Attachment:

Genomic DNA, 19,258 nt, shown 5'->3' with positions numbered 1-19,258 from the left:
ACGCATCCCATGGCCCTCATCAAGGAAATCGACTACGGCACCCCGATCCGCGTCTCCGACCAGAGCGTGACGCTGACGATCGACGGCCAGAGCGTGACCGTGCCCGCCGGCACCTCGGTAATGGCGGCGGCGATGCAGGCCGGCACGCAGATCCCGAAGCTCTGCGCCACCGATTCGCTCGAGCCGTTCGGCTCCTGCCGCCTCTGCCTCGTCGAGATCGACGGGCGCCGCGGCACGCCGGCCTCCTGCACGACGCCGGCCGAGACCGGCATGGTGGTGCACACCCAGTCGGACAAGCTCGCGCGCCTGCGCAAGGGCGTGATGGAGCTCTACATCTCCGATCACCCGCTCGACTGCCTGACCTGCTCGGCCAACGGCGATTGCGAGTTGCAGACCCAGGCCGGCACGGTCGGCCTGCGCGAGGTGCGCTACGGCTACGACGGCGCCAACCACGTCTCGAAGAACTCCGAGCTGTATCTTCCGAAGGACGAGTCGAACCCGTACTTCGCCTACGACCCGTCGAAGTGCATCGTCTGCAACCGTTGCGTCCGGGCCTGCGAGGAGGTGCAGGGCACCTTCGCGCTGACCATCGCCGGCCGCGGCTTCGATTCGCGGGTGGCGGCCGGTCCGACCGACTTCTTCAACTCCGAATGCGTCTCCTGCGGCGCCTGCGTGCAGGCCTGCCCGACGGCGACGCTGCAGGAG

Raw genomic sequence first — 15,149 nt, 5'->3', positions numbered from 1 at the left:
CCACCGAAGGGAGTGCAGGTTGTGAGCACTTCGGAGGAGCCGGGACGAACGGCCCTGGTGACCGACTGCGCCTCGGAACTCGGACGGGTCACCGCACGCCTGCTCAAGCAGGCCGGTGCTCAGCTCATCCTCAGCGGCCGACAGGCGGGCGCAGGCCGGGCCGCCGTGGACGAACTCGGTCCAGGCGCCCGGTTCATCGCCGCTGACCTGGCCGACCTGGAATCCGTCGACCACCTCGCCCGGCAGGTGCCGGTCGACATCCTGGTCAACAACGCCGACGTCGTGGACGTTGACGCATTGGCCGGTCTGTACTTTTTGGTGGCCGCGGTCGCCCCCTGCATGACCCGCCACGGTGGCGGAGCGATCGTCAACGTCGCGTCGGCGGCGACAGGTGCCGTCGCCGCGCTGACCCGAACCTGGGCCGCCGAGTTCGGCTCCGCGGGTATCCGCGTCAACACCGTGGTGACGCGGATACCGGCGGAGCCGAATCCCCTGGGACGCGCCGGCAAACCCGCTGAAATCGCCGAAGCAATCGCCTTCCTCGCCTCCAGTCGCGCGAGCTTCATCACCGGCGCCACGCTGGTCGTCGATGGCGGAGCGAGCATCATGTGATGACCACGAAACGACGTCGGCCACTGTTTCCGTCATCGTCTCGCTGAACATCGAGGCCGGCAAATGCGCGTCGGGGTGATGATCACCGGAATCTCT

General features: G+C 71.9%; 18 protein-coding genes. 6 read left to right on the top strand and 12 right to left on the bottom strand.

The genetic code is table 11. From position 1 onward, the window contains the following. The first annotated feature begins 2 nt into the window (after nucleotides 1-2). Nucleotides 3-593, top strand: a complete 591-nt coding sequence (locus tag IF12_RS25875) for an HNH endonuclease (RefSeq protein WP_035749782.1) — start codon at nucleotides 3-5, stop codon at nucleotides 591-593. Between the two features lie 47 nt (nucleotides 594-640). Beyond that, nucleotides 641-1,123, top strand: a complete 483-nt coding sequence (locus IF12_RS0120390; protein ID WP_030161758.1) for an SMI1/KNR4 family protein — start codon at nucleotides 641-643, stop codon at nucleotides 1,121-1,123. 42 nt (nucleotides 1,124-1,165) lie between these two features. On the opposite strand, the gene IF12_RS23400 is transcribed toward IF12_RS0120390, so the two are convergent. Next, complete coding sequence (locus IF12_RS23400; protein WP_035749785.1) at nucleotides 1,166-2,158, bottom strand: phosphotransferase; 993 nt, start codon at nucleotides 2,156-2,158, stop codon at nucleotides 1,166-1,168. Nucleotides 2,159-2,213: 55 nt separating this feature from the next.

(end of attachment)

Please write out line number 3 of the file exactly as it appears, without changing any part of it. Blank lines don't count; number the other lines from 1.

Raw genomic sequence first — 15,149 nt, 5'->3', positions numbered from 1 at the left: